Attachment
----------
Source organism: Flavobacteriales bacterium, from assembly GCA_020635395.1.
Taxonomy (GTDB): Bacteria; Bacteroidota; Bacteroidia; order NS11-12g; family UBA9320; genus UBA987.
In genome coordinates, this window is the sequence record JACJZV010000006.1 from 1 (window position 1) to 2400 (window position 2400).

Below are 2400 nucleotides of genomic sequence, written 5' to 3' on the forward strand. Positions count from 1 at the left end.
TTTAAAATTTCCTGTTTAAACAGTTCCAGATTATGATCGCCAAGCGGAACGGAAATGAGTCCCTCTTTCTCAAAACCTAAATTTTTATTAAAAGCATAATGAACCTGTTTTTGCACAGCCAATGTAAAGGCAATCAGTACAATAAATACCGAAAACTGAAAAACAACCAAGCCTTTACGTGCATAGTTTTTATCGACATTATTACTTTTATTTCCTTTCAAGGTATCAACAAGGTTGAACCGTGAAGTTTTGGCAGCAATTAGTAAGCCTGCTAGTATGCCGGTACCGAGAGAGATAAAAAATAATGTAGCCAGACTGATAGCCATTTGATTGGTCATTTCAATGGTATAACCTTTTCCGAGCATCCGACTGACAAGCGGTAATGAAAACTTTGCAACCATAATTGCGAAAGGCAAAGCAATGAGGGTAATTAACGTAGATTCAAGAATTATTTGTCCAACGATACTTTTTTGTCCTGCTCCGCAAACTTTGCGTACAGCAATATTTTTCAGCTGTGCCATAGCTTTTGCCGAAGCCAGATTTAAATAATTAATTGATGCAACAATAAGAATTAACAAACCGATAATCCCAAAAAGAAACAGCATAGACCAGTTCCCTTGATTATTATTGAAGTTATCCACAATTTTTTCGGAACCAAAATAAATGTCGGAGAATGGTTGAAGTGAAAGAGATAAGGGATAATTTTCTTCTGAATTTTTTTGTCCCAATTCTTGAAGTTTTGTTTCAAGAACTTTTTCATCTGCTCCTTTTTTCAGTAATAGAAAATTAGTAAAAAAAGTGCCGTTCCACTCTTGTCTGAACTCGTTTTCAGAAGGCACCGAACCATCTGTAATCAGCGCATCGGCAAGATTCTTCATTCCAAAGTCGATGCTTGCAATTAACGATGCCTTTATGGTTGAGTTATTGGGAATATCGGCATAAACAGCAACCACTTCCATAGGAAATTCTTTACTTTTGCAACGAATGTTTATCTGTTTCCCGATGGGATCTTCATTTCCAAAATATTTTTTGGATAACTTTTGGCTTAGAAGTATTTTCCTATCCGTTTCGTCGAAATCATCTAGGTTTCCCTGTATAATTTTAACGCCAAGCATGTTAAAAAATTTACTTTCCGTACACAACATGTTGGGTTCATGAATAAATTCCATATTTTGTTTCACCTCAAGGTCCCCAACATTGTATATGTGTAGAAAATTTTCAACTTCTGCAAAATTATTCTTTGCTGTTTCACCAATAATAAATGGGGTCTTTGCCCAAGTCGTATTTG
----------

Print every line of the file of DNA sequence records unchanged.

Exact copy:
Source organism: Flavobacteriales bacterium, from assembly GCA_020635395.1.
Taxonomy (GTDB): Bacteria; Bacteroidota; Bacteroidia; order NS11-12g; family UBA9320; genus UBA987.
In genome coordinates, this window is the sequence record JACJZV010000006.1 from 1 (window position 1) to 2400 (window position 2400).

Below are 2400 nucleotides of genomic sequence, written 5' to 3' on the forward strand. Positions count from 1 at the left end.
TTTAAAATTTCCTGTTTAAACAGTTCCAGATTATGATCGCCAAGCGGAACGGAAATGAGTCCCTCTTTCTCAAAACCTAAATTTTTATTAAAAGCATAATGAACCTGTTTTTGCACAGCCAATGTAAAGGCAATCAGTACAATAAATACCGAAAACTGAAAAACAACCAAGCCTTTACGTGCATAGTTTTTATCGACATTATTACTTTTATTTCCTTTCAAGGTATCAACAAGGTTGAACCGTGAAGTTTTGGCAGCAATTAGTAAGCCTGCTAGTATGCCGGTACCGAGAGAGATAAAAAATAATGTAGCCAGACTGATAGCCATTTGATTGGTCATTTCAATGGTATAACCTTTTCCGAGCATCCGACTGACAAGCGGTAATGAAAACTTTGCAACCATAATTGCGAAAGGCAAAGCAATGAGGGTAATTAACGTAGATTCAAGAATTATTTGTCCAACGATACTTTTTTGTCCTGCTCCGCAAACTTTGCGTACAGCAATATTTTTCAGCTGTGCCATAGCTTTTGCCGAAGCCAGATTTAAATAATTAATTGATGCAACAATAAGAATTAACAAACCGATAATCCCAAAAAGAAACAGCATAGACCAGTTCCCTTGATTATTATTGAAGTTATCCACAATTTTTTCGGAACCAAAATAAATGTCGGAGAATGGTTGAAGTGAAAGAGATAAGGGATAATTTTCTTCTGAATTTTTTTGTCCCAATTCTTGAAGTTTTGTTTCAAGAACTTTTTCATCTGCTCCTTTTTTCAGTAATAGAAAATTAGTAAAAAAAGTGCCGTTCCACTCTTGTCTGAACTCGTTTTCAGAAGGCACCGAACCATCTGTAATCAGCGCATCGGCAAGATTCTTCATTCCAAAGTCGATGCTTGCAATTAACGATGCCTTTATGGTTGAGTTATTGGGAATATCGGCATAAACAGCAACCACTTCCATAGGAAATTCTTTACTTTTGCAACGAATGTTTATCTGTTTCCCGATGGGATCTTCATTTCCAAAATATTTTTTGGATAACTTTTGGCTTAGAAGTATTTTCCTATCCGTTTCGTCGAAATCATCTAGGTTTCCCTGTATAATTTTAACGCCAAGCATGTTAAAAAATTTACTTTCCGTACACAACATGTTGGGTTCATGAATAAATTCCATATTTTGTTTCACCTCAAGGTCCCCAACATTGTATATGTGTAGAAAATTTTCAACTTCTGCAAAATTATTCTTTGCTGTTTCACCAATAATAAATGGGGTCTTTGCCCAAGTCGTATTTG